But West isn't alone. The Tea Party's own philosophical grandpappy Glenn Beck once said on-air that he's like to kill Michael Moore with his bare hands, that hoped Ohio Congreeeman Dennis Kucinich would burn to death, and he once did a little skit where he poisons former House Leader Nancy Pelosi. And before you write off Beck as a kook or, in his words, a "rodeo clown", it should be noted that Beck's innocent postulating about FEMA death camps once caught the eye of a white supremacist who was later arrested for killing three police officers in Pittsburgh.
But the toxic politics are just part of the equation. The other is the long held sacrosanct right of each American to own gun. Every time something like this happens - Columbine, Virgina Tech, Tucson townhall - I hope that it opens the door for Americans to talk about mitigating their love affair with guns. The shooting of 20 people in Arizona was done with a gun bought legally. And with ammunition bought legally. Given the number of firearms worn openly at various political rallies these days, it's almost a wonder that no one's been shot thus far, even just by accident.
But it's true, the American fascination with guns has seemed to exploded since the election of Obama and the beginning of the economic downturn. And while pro-gun advocates have never needed a reason to further expand even the most perfectly understandable restrictions on firearms (guns in bars, for example), it seems to be getting worse all the time. The beginning of 2011 meant for Iowa a new law where you're allowed to carry a gun openly, unless of course, you have a criminal record. That's the only caveat that's keeping Iowa from devolving completely into the Old West, because even known criminals were allowed to carried guns back then.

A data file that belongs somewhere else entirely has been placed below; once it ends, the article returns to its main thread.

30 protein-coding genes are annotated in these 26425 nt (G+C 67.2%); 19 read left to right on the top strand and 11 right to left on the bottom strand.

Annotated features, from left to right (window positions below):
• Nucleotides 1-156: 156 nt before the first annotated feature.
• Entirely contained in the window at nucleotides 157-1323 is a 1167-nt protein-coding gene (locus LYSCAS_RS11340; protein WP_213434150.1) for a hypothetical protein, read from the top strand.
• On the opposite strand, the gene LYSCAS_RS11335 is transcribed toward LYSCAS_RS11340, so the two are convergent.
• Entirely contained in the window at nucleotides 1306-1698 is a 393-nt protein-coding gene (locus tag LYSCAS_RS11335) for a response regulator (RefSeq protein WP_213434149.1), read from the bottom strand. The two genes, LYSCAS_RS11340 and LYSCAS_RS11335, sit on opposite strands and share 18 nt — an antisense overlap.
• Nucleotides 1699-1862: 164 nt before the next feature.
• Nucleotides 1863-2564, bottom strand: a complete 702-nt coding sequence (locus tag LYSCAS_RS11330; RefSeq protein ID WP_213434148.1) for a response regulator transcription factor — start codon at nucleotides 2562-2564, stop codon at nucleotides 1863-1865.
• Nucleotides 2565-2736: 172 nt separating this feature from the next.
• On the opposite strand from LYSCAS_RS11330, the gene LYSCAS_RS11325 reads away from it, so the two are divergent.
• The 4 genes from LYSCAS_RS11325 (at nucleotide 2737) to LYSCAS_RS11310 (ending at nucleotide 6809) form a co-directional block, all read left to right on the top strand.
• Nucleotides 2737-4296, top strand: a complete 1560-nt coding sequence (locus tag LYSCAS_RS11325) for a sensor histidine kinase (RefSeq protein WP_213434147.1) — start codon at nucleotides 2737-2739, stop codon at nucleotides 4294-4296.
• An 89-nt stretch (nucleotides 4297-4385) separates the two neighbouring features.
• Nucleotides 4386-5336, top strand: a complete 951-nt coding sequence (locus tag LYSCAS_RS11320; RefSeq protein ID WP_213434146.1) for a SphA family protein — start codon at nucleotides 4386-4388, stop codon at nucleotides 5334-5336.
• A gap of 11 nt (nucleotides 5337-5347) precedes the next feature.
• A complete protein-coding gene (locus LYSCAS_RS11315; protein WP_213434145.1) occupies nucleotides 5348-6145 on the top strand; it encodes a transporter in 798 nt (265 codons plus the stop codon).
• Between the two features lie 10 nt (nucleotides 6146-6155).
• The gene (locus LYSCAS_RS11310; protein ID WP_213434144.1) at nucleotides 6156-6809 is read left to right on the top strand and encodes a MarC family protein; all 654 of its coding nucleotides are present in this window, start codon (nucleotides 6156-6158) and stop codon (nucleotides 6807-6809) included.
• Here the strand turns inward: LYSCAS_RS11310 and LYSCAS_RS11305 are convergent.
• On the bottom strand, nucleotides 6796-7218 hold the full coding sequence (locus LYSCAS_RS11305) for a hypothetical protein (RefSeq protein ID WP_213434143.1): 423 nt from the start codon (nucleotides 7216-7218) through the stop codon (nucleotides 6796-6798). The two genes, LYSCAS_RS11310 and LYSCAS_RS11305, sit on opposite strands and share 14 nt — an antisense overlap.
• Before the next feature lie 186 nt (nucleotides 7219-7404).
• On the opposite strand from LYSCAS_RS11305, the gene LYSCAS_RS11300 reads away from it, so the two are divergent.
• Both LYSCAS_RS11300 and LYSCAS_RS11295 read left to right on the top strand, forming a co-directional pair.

For this reason, I'm more likely to side with easy access to firearms rather than rancorous political fervour as the cause of Saturday's tragedy. The mentally disturbed can live anywhere, but only one country in the developed world makes it ridiculously easy for them to get weapons of such bloody efficiency. While the jury's still out as to whether or not Loughner was a dyed in the wool Tea Party member, or for that matter any reason that motivated him into taking such violent action, one thing is clear: he wanted a gun, he got one easily, and he used it to tragic effect. While American politicians may want to take a wait-and-see approach to if hot-tempered politics is to blame, don't let that stop you from going after the guns now.
But having said that, I know you won't.
A moment of silence was held for the victims across the U.S. today. Whatever madness drove Jarod Lee Loughner, it's important to not forget his victims:
- Christina Taylor-Green, 9, who was born on Sept. 11, 2001. Her family says she went to Saturday's event because the third-grader had just been elected to the student council at her school, and was excited to learn more about the political process in Arizona.
- U.S. District Judge John Roll, 64. He was appointed to the federal bench by President George H.W. Bush in 1991 and had been the chief judge in Arizona since 2006.
- Gabe Zimmerman, 30. He was Giffords's community outreach director and helped organize the meet-and-greet outside the Safeway in Tucson. Zimmerman was reportedly engaged.
- Retired construction worker Dorwin Stoddard, 76. He was shot in the head as he tried to shield his wife. She survived with bullet wounds to her legs.
- Dorothy Morris, 76. Originally from Reno, Nev., Morris was married for more than 50 years. Her husband is among the wounded and is still in hospital.
- Phyllis Schneck, 79. A retired widow and great-grandmother from New Jersey, Scheck spent her winters in Tucson.